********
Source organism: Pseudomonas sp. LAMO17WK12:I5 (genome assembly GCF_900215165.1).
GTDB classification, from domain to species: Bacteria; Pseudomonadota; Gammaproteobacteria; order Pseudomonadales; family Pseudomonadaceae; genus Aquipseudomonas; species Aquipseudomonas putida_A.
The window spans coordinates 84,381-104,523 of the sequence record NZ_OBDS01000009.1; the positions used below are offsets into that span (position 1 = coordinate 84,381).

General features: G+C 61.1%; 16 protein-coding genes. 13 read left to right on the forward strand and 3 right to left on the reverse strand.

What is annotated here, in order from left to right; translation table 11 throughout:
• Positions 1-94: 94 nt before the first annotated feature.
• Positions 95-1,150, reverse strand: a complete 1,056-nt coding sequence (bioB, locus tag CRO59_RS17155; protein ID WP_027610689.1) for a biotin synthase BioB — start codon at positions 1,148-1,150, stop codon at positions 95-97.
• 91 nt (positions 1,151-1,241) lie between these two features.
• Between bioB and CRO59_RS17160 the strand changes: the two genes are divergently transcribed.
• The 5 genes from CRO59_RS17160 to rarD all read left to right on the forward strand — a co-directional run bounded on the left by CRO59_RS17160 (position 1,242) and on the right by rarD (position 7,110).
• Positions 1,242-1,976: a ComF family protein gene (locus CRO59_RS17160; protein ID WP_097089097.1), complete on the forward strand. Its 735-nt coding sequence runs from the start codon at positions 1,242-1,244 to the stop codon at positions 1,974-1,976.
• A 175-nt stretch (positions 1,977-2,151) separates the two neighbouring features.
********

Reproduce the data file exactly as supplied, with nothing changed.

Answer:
Source organism: Pseudomonas sp. LAMO17WK12:I5 (genome assembly GCF_900215165.1).
GTDB classification, from domain to species: Bacteria; Pseudomonadota; Gammaproteobacteria; order Pseudomonadales; family Pseudomonadaceae; genus Aquipseudomonas; species Aquipseudomonas putida_A.
The window spans coordinates 84,381-104,523 of the sequence record NZ_OBDS01000009.1; the positions used below are offsets into that span (position 1 = coordinate 84,381).

General features: G+C 61.1%; 16 protein-coding genes. 13 read left to right on the forward strand and 3 right to left on the reverse strand.

What is annotated here, in order from left to right; translation table 11 throughout:
• Positions 1-94: 94 nt before the first annotated feature.
• Positions 95-1,150, reverse strand: a complete 1,056-nt coding sequence (bioB, locus tag CRO59_RS17155; protein ID WP_027610689.1) for a biotin synthase BioB — start codon at positions 1,148-1,150, stop codon at positions 95-97.
• 91 nt (positions 1,151-1,241) lie between these two features.
• Between bioB and CRO59_RS17160 the strand changes: the two genes are divergently transcribed.
• The 5 genes from CRO59_RS17160 to rarD all read left to right on the forward strand — a co-directional run bounded on the left by CRO59_RS17160 (position 1,242) and on the right by rarD (position 7,110).
• Positions 1,242-1,976: a ComF family protein gene (locus CRO59_RS17160; protein ID WP_097089097.1), complete on the forward strand. Its 735-nt coding sequence runs from the start codon at positions 1,242-1,244 to the stop codon at positions 1,974-1,976.
• A 175-nt stretch (positions 1,977-2,151) separates the two neighbouring features.